Cultures, Critters, and Communities Curriculum Unit

Lesson 1: Places and People in My World

North Carolina Essential Standards

K.G.1 Use geographic representations and terms to describe surroundings.

1.G.1 Use geographic representations, terms and technologies to process information from a spatial perspective.  

2.G.1  Understand geographic representations, terms, and technology to process information from a spatial perspective.


Prerequisite Knowledge

Students will have a foundational knowledge of map terms and vocabulary due to prior lessons on reading a map, where they live, and the 7 continents.


Students will be able to:

  • use a map/globe/atlas to describe, verbally and/or in writing, where they live from their current local to a global perspective.
  • describe where they might live if they were in another geographical location (e.g., Port Elizabeth, South Africa) from a local to global perspective. (Note: Depending on grade level, this will include students being able to determine their street address, city, state, country, continent, and planet.)
  • notice differences or commonalities in the street, city, state, country and continent.


  • Students will be assessed through teacher observation, product output, and presentation of information.


Children's Books:

World Atlas by Anna Prokos

I Can Write a Book about Countries by Bobbie Kalman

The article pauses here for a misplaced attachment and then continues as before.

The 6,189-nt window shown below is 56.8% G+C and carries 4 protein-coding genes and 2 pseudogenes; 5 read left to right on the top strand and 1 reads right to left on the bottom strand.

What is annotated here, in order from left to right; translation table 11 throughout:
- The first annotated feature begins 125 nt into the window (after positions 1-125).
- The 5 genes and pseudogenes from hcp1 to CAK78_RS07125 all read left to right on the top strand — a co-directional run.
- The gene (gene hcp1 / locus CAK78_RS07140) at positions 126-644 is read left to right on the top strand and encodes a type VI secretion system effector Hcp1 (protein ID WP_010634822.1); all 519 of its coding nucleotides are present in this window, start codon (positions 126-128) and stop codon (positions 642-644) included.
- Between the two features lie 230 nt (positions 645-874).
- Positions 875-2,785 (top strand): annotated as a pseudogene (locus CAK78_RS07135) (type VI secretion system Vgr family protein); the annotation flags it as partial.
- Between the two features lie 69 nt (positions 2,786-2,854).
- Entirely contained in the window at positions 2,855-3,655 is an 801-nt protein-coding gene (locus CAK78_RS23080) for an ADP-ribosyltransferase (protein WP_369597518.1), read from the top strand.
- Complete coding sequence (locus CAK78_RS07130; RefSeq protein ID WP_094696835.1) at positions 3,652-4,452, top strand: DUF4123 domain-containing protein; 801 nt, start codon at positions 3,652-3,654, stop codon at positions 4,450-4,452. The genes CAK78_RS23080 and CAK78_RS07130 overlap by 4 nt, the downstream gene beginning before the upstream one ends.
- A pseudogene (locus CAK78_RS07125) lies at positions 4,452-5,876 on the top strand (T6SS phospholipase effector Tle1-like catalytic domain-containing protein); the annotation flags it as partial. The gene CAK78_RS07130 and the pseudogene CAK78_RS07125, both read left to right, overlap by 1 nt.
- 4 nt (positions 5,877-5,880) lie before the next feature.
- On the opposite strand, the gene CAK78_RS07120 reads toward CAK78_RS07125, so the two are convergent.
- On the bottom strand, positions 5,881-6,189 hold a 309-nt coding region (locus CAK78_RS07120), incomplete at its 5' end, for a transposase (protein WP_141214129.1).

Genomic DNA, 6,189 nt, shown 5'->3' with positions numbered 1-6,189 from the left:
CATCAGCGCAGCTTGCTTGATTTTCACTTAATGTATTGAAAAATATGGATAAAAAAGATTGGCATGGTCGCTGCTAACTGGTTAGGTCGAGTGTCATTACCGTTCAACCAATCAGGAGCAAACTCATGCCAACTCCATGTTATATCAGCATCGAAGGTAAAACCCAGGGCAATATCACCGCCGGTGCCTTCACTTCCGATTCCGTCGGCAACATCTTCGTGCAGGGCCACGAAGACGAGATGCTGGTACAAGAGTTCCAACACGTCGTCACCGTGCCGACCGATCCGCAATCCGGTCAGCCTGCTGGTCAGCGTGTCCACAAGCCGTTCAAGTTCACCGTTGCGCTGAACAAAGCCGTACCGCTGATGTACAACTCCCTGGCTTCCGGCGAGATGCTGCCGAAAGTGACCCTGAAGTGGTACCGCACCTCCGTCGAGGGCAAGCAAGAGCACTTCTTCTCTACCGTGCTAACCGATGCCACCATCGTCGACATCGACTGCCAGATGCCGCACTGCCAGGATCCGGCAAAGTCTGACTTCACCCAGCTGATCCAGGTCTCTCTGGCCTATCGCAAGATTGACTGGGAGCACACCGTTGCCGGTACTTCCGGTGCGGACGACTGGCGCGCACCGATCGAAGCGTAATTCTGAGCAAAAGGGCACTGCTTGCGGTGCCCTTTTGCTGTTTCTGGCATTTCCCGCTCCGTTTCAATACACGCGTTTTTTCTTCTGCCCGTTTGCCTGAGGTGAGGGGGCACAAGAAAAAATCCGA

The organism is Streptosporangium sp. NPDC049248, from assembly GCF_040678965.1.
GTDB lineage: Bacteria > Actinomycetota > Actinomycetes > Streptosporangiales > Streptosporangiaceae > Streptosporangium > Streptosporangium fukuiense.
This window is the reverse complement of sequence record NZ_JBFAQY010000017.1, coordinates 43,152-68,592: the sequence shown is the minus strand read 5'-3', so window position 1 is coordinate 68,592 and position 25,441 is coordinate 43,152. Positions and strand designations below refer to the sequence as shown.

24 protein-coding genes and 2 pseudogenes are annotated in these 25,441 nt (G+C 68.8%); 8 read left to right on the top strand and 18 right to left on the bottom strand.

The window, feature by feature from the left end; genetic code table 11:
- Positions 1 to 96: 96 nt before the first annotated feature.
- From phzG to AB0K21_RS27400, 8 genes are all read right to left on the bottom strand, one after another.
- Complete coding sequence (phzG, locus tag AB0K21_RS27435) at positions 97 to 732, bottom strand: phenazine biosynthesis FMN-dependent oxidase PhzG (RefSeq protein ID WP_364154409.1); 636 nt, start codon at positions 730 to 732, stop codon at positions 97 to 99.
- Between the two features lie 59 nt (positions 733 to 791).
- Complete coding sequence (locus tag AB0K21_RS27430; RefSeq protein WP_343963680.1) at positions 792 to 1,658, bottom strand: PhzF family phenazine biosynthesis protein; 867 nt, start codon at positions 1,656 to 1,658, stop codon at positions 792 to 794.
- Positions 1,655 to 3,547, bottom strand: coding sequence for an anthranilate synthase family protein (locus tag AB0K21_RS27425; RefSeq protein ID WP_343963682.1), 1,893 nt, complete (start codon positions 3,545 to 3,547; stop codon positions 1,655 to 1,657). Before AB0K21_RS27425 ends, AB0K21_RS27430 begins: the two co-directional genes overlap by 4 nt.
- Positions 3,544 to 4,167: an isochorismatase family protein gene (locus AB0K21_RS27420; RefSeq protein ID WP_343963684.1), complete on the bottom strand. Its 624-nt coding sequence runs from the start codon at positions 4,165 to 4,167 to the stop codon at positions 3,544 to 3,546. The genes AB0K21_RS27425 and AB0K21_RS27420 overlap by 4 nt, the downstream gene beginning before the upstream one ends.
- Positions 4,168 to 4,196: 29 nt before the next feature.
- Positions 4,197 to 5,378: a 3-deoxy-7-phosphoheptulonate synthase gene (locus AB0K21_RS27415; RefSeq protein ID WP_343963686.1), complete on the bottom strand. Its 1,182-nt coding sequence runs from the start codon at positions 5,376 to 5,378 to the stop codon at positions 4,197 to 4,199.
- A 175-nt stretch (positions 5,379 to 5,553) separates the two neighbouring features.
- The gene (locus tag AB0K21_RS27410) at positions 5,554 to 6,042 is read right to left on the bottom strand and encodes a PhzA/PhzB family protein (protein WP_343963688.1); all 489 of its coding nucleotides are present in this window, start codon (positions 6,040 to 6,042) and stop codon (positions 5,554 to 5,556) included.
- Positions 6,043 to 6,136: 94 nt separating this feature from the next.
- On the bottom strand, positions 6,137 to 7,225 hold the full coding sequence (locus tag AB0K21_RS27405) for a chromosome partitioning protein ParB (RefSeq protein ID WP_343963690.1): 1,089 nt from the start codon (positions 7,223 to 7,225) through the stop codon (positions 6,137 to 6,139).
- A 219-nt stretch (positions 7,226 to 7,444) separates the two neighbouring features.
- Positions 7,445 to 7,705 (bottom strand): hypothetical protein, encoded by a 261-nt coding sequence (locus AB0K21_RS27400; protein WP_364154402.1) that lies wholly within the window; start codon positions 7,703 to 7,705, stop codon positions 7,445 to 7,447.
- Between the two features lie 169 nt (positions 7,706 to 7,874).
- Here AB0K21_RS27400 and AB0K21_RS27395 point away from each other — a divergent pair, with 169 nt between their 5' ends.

A Kite’s Flight by William Gumede

A School Like Mine-Africa and the Middle East by Penny Smith and Zahavit Shalev  

Wonders of the World by Sandra Forty 

Online resources:


  • Multi-page Folded Graphic Organizer
  • Poster Board for each small group
  • Crayons/Markers

Prior Preparation

  • Trace the 7 continents on 4-5 white large poster boards using an overhead or document reader/projector to be used for small group cooperative learning. Each poster will have the world traced on it for individual groups.
  • Overlap and fold three 8.5x11 in. pieces of white paper to make a graphic organizer for each student, folded and stapled together.


  1. Introduce this unit entitled Cultures, Critters, and Communities by displaying a photograph of a South African World Heritage site.  
  2. Show students the map, globe, and graphic organizer they will use to identify and display understanding of geographical regions.  
  3. Say: Together, we will take a trip around the world, exploring its natural beauty and the diverse people and other living beings that make our planet an incredible place to live. By the end of this unit, you will be able to use maps and globes to describe where we live, describe places on the map we would like to live or visit, and understand commonalities/differences.

Guided Practice

Part I

  1. Read the story, A Kite’s Flight, a story which takes students on a journey across Africa following the kite’s flight over some of the great landmarks of Africa. Say: We will explore the diverse regions of Africa and its natural resources.  This is one continent, however there are 7 continents and each of them are unique and diverse.
  2. Show students photographs of landmarks and prominent places around the world from the book, Wonders of the World by Sandra Forty and photographs from Port Elizabeth and Cape Town, South Africa, Sydney, Australia, South America, Europe, Asia, North America, Oceania, and Antarctica. Say: We will take an even closer look at these  very diverse regions  on Google Earth before labeling the continents.